This is ALL THINGS CONSIDERED from NPR News. I'm Melissa Block.
AUDIE CORNISH, HOST:
And I'm Audie Cornish. Today at noon, America's oldest working clock tower rang out for the first time since the 1800s.
(SOUNDBITE OF BELL RINGING)
CORNISH: Old South Meeting House in Boston was a Puritan gathering place. Ben Franklin was baptized there and the Boston Tea Party was planned there, but the belfry has been silent since 1876, after the brick building was nearly destroyed in the great Boston fire.
Politically, climate change is off this year's campaign agenda. Jobs, the economy and social issues are front and center.
But scientists are working as hard as ever to figure out how much the Earth is warming and what to do about it. Some now say it's time for a new strategy, one that gets faster results.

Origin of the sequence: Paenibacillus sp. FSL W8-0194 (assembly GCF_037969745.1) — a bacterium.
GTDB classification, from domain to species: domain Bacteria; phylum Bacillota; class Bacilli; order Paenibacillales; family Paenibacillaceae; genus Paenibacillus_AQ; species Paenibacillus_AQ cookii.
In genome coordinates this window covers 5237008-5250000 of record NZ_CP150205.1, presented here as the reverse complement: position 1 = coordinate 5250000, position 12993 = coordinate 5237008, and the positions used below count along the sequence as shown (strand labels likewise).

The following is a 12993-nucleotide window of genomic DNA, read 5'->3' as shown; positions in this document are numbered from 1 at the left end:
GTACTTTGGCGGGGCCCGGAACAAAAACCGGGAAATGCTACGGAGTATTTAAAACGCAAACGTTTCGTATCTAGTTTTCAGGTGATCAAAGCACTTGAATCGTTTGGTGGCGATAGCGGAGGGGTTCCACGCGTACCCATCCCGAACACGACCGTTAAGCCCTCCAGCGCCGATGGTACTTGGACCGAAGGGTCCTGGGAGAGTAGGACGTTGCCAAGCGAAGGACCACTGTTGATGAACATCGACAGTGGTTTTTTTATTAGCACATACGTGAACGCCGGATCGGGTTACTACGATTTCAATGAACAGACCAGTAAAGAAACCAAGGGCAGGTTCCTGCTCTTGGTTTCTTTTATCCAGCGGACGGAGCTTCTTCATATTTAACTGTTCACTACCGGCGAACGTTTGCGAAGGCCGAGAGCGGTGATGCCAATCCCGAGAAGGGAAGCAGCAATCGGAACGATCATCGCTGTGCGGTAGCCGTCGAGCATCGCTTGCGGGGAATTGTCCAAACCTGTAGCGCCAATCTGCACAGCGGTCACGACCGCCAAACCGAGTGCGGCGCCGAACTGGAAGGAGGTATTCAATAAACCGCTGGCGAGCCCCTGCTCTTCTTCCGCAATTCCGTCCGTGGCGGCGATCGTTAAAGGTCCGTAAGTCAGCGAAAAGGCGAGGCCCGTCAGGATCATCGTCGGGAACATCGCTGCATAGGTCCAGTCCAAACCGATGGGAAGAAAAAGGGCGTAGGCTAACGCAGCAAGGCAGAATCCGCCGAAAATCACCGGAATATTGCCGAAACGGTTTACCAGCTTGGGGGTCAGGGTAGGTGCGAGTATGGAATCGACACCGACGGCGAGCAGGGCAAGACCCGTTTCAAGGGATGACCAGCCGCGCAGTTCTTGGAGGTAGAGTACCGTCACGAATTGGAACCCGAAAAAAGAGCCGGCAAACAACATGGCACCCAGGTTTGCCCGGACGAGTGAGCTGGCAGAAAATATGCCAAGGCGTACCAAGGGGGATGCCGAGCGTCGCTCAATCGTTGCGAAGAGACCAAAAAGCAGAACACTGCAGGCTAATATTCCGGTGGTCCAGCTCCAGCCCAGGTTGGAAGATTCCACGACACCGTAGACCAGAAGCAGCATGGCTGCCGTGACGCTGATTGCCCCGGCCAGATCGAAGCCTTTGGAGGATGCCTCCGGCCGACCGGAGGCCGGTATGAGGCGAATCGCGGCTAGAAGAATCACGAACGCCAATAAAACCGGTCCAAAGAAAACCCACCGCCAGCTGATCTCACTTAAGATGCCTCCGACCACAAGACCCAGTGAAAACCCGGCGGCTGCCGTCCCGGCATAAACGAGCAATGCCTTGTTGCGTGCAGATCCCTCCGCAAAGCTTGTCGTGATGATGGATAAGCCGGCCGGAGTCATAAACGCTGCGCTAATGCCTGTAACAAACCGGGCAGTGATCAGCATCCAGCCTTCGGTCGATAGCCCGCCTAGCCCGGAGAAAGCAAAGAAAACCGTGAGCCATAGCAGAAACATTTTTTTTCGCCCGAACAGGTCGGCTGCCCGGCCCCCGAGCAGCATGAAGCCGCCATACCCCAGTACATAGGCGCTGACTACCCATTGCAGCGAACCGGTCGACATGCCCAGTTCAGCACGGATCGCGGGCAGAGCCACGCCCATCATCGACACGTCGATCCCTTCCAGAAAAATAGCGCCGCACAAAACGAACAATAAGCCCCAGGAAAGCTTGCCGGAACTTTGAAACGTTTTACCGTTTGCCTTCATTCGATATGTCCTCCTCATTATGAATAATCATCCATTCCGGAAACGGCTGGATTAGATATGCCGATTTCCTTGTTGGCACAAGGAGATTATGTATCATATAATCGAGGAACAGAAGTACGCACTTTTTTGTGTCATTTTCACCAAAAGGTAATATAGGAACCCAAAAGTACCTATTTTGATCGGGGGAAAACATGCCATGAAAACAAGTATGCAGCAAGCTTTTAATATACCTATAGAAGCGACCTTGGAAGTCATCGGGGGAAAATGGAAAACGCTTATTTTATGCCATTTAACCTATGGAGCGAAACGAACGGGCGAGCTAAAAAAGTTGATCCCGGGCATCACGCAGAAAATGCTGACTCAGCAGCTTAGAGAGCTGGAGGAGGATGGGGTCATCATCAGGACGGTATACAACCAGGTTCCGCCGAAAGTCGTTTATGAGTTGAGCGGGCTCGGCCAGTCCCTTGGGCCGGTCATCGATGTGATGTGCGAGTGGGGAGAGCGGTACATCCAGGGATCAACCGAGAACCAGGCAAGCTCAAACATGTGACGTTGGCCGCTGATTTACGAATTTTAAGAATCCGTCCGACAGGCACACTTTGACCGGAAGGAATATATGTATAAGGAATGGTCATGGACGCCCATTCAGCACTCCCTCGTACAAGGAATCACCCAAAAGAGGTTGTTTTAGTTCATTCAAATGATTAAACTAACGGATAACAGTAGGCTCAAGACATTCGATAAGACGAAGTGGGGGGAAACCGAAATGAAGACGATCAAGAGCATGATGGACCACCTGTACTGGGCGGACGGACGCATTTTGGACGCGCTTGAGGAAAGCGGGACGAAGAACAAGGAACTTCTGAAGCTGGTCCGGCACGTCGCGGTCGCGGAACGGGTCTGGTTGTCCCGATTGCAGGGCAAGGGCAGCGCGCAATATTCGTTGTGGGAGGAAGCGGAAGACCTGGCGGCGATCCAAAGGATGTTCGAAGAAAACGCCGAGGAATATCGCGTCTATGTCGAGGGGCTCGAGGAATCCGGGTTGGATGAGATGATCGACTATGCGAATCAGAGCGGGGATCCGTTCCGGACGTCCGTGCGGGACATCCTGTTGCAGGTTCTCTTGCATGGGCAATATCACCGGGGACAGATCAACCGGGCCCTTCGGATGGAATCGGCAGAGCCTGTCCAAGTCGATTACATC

Talk to Durwood Zaelke, for example. Zaelke is a grizzled veteran of the climate wars: He was in Kyoto in 1997 when the world's nations drafted a treaty promising to curb warming, and he has watched that promise fizzle while the planet's temperature continues to rise.
The "Battle Over Bain" has become a hot topic at the U.S. Chamber of Commerce, a key player in politics.
U.S. Chamber of Commerce President Tom Donohue says he is "disappointed" that some GOP presidential candidates are attacking front-runner and former Massachusetts Gov. Mitt Romney for his work at Bain Capital in the 1990s.
As the presidential campaign kicks into high gear, a fight is brewing over stricter voting laws that could affect turnout and influence general election results in battleground states.
New laws in several states will require millions of voters to show photo identification when they cast ballots this year, the result of a nationwide push mostly by Republicans who claim the measures will prevent election fraud. Democrats and voting rights activists oppose the laws, arguing that they are unnecessary because voter fraud is rare.